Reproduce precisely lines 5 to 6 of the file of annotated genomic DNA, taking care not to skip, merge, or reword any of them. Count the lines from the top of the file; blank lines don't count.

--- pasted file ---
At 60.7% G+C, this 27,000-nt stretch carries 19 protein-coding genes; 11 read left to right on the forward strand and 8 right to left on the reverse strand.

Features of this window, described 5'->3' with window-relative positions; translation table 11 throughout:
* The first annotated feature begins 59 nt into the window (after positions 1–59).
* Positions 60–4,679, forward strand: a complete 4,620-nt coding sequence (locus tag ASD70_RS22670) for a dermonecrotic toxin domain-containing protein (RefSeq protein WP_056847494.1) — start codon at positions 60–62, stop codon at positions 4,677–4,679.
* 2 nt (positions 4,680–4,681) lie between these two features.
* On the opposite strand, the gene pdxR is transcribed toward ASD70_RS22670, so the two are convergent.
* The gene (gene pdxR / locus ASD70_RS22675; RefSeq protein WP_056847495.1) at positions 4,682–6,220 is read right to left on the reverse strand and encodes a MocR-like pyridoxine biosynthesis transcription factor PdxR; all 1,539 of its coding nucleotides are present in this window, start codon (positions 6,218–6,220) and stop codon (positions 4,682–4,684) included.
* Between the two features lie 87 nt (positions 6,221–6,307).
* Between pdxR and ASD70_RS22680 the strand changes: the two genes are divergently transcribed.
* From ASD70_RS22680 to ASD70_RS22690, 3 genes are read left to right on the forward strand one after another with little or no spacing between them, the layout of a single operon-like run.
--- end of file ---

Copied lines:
* 2 nt (positions 4,680–4,681) lie between these two features.
* On the opposite strand, the gene pdxR is transcribed toward ASD70_RS22670, so the two are convergent.